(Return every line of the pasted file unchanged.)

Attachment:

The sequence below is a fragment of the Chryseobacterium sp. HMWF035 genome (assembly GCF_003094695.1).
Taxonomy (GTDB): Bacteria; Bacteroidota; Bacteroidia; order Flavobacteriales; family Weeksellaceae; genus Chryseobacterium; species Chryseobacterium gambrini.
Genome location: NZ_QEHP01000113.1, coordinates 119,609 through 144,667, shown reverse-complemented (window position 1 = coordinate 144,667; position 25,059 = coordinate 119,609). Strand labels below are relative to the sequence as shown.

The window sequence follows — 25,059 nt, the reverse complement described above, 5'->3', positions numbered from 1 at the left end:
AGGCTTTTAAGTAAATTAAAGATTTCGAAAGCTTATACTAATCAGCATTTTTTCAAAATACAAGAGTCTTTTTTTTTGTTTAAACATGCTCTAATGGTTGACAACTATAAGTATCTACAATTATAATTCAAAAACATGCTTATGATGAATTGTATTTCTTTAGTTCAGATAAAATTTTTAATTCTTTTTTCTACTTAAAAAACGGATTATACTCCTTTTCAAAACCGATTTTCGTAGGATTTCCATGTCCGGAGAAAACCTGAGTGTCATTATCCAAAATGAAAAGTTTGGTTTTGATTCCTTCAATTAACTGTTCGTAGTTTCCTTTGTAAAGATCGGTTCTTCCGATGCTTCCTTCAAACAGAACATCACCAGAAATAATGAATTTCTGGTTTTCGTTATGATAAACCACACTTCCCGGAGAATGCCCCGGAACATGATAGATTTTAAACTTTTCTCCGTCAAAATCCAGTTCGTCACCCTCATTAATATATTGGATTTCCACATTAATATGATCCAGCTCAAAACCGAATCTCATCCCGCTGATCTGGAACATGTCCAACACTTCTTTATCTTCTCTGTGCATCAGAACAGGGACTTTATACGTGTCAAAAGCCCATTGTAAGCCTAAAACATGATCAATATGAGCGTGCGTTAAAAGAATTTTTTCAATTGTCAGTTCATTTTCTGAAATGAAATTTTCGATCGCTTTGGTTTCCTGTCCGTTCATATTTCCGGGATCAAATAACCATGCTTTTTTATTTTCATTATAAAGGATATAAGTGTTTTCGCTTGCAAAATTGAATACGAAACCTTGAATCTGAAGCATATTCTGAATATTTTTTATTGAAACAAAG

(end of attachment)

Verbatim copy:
The sequence below is a fragment of the Chryseobacterium sp. HMWF035 genome (assembly GCF_003094695.1).
Taxonomy (GTDB): Bacteria; Bacteroidota; Bacteroidia; order Flavobacteriales; family Weeksellaceae; genus Chryseobacterium; species Chryseobacterium gambrini.
Genome location: NZ_QEHP01000113.1, coordinates 119,609 through 144,667, shown reverse-complemented (window position 1 = coordinate 144,667; position 25,059 = coordinate 119,609). Strand labels below are relative to the sequence as shown.

The window sequence follows — 25,059 nt, the reverse complement described above, 5'->3', positions numbered from 1 at the left end:
AGGCTTTTAAGTAAATTAAAGATTTCGAAAGCTTATACTAATCAGCATTTTTTCAAAATACAAGAGTCTTTTTTTTTGTTTAAACATGCTCTAATGGTTGACAACTATAAGTATCTACAATTATAATTCAAAAACATGCTTATGATGAATTGTATTTCTTTAGTTCAGATAAAATTTTTAATTCTTTTTTCTACTTAAAAAACGGATTATACTCCTTTTCAAAACCGATTTTCGTAGGATTTCCATGTCCGGAGAAAACCTGAGTGTCATTATCCAAAATGAAAAGTTTGGTTTTGATTCCTTCAATTAACTGTTCGTAGTTTCCTTTGTAAAGATCGGTTCTTCCGATGCTTCCTTCAAACAGAACATCACCAGAAATAATGAATTTCTGGTTTTCGTTATGATAAACCACACTTCCCGGAGAATGCCCCGGAACATGATAGATTTTAAACTTTTCTCCGTCAAAATCCAGTTCGTCACCCTCATTAATATATTGGATTTCCACATTAATATGATCCAGCTCAAAACCGAATCTCATCCCGCTGATCTGGAACATGTCCAACACTTCTTTATCTTCTCTGTGCATCAGAACAGGGACTTTATACGTGTCAAAAGCCCATTGTAAGCCTAAAACATGATCAATATGAGCGTGCGTTAAAAGAATTTTTTCAATTGTCAGTTCATTTTCTGAAATGAAATTTTCGATCGCTTTGGTTTCCTGTCCGTTCATATTTCCGGGATCAAATAACCATGCTTTTTTATTTTCATTATAAAGGATATAAGTGTTTTCGCTTGCAAAATTGAATACGAAACCTTGAATCTGAAGCATATTCTGAATATTTTTTATTGAAACAAAG